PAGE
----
When the Massachusetts Supreme Judicial Court ruled on the case of Papadopoulos v. Target Corp.,
357 Mass. 368 (2011), they probably never envisioned that the winter of 2010-2011 was going to be a contender for the record books. The ruling was a major change in personal injury law for Massachusetts, and all residents and businesses are affected.
The SJC reversed over 100 years of jurisprudence, abolishing the distinction between "natural accumulations" and "unnatural accumulations" of snow and ice. Under the old common law, liability could be found only if the accumulation were unnatural. But now, as in all other premises liability situations, the duty for both natural and unnatural accumulations is the same: the landowner must exercise reasonable care.
The Papadopoulos case arose from an accident on Target’s property. The plaintiff was injured when he slipped on a pile of snow and hurt himself. The Appeals Court affirmed the summary judgment ruling in favor of the defendant, but the SJC granted further appellate review and invited amicus briefs on the issue of ancient rule.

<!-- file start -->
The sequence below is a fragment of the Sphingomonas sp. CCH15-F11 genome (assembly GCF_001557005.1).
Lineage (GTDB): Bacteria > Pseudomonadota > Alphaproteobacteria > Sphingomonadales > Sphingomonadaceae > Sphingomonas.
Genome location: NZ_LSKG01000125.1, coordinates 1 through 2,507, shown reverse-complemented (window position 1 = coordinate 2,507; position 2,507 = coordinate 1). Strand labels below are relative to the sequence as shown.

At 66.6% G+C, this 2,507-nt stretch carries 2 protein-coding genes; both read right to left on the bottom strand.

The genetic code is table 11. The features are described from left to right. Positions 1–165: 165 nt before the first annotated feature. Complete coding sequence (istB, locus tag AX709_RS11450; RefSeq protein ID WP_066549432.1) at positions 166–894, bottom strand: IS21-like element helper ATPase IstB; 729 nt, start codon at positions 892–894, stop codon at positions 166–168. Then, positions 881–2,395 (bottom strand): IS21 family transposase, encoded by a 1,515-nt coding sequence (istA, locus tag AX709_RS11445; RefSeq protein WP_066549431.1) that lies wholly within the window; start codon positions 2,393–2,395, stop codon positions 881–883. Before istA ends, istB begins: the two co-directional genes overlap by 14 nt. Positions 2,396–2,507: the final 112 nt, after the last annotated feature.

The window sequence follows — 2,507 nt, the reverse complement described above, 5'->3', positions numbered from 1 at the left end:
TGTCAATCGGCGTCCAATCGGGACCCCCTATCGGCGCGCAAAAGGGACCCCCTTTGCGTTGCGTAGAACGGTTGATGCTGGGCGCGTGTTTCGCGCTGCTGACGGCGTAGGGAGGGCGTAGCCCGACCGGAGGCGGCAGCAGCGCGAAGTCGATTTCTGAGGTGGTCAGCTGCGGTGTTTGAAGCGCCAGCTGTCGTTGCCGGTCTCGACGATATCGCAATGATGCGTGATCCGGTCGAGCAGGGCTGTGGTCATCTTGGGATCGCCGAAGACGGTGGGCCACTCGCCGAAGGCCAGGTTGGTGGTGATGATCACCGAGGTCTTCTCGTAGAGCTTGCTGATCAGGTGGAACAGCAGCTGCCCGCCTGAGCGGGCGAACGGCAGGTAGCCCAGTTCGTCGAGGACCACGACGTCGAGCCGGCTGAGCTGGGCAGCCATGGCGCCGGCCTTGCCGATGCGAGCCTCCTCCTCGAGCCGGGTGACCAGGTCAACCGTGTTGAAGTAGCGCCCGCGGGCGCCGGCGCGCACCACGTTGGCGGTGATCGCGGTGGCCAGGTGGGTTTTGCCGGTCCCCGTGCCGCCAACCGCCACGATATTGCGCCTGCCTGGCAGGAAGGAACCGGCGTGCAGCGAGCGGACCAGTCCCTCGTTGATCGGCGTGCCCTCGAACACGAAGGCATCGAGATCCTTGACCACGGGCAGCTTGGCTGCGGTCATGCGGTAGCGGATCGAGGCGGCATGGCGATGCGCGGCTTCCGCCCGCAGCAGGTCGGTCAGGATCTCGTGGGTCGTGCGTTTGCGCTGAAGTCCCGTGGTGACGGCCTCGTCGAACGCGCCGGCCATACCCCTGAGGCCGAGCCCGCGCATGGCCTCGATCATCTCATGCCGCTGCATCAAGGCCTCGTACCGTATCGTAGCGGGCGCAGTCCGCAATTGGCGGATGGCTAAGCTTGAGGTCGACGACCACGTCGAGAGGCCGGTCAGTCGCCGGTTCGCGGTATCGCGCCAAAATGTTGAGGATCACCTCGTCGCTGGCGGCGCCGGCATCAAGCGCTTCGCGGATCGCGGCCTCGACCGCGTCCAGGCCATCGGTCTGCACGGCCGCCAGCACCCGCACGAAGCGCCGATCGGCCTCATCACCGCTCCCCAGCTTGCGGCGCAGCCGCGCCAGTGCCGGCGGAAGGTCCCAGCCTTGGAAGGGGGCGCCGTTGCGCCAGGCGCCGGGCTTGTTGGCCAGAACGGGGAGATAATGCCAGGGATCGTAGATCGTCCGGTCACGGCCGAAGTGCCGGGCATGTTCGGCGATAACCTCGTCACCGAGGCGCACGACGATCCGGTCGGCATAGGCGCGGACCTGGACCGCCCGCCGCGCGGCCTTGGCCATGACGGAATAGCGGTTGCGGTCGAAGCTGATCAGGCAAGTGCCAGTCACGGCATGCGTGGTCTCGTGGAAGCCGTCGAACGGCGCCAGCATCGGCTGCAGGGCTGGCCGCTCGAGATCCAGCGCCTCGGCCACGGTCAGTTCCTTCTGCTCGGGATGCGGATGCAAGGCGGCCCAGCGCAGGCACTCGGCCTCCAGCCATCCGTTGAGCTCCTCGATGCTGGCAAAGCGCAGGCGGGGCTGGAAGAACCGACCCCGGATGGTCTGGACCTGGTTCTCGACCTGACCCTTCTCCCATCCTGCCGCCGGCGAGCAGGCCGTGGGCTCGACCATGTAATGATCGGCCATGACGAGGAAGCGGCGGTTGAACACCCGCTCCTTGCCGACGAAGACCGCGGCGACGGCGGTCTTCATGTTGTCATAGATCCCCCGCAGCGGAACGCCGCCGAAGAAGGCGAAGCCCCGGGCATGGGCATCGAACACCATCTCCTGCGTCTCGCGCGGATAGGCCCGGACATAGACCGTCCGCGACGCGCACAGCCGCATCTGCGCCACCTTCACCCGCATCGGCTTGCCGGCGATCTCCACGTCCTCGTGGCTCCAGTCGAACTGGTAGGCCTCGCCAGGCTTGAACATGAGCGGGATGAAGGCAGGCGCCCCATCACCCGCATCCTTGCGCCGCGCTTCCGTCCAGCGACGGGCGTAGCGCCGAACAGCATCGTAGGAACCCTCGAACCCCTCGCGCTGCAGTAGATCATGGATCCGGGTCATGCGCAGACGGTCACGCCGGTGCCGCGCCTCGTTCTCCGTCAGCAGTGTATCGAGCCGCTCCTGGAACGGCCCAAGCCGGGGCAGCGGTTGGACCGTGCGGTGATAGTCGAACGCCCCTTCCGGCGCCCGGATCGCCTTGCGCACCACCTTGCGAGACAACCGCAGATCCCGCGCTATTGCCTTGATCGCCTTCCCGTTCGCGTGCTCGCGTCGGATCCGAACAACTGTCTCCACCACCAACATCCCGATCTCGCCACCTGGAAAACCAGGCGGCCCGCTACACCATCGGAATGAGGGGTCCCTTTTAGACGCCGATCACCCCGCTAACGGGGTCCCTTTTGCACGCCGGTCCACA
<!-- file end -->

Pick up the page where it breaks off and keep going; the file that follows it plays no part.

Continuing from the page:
The July 2010 ruling was barely appreciated until the snow started flying in December. Media attention was then focused, and the change in the common law was frequently misconstrued as a new legislative pronouncement that requires snow shoveling and ice removal. Of course, since it is a common law change only; nobody is getting arrested, though a legal duty certainly exists. (However, many municipalities do have snow-shoveling ordinances which can lead to fines.)
The ruling was retroactive, bringing three years of snow and ice accidents back to the claims process.
For more discussion about the ruling, see our web page and the article SJC Abolishes Distinction for Unnatural Accumulation of Snow and Ice.
Breakstone, White and Gluck is a personal injury law firm handling personal injury claims arising from Massachusetts snow and ice accidents.